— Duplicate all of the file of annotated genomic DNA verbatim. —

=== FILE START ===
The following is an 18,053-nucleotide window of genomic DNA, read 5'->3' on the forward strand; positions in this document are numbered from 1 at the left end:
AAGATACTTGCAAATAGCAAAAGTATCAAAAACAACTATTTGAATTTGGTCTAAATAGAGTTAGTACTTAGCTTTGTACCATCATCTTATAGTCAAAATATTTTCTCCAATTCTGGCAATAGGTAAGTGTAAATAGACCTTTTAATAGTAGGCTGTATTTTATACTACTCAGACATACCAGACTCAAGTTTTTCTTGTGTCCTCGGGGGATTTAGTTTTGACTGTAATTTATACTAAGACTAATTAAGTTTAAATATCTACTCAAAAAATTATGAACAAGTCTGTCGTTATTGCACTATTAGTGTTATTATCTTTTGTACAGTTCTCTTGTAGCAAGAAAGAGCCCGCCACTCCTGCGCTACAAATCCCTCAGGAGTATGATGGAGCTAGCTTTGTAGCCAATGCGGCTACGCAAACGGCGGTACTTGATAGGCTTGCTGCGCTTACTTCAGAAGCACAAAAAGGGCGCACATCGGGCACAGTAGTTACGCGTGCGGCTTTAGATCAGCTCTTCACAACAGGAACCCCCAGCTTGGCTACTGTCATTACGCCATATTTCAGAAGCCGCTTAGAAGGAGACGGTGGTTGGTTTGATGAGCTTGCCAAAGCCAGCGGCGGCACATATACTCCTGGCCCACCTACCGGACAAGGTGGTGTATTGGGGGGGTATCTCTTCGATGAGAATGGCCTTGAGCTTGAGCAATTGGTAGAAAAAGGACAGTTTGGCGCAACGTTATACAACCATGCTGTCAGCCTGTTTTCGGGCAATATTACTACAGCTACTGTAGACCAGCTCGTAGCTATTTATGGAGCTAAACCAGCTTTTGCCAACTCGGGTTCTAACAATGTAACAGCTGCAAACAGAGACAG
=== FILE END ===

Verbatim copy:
The following is an 18,053-nucleotide window of genomic DNA, read 5'->3' on the forward strand; positions in this document are numbered from 1 at the left end:
AAGATACTTGCAAATAGCAAAAGTATCAAAAACAACTATTTGAATTTGGTCTAAATAGAGTTAGTACTTAGCTTTGTACCATCATCTTATAGTCAAAATATTTTCTCCAATTCTGGCAATAGGTAAGTGTAAATAGACCTTTTAATAGTAGGCTGTATTTTATACTACTCAGACATACCAGACTCAAGTTTTTCTTGTGTCCTCGGGGGATTTAGTTTTGACTGTAATTTATACTAAGACTAATTAAGTTTAAATATCTACTCAAAAAATTATGAACAAGTCTGTCGTTATTGCACTATTAGTGTTATTATCTTTTGTACAGTTCTCTTGTAGCAAGAAAGAGCCCGCCACTCCTGCGCTACAAATCCCTCAGGAGTATGATGGAGCTAGCTTTGTAGCCAATGCGGCTACGCAAACGGCGGTACTTGATAGGCTTGCTGCGCTTACTTCAGAAGCACAAAAAGGGCGCACATCGGGCACAGTAGTTACGCGTGCGGCTTTAGATCAGCTCTTCACAACAGGAACCCCCAGCTTGGCTACTGTCATTACGCCATATTTCAGAAGCCGCTTAGAAGGAGACGGTGGTTGGTTTGATGAGCTTGCCAAAGCCAGCGGCGGCACATATACTCCTGGCCCACCTACCGGACAAGGTGGTGTATTGGGGGGGTATCTCTTCGATGAGAATGGCCTTGAGCTTGAGCAATTGGTAGAAAAAGGACAGTTTGGCGCAACGTTATACAACCATGCTGTCAGCCTGTTTTCGGGCAATATTACTACAGCTACTGTAGACCAGCTCGTAGCTATTTATGGAGCTAAACCAGCTTTTGCCAACTCGGGTTCTAACAATGTAACAGCTGCAAACAGAGACAG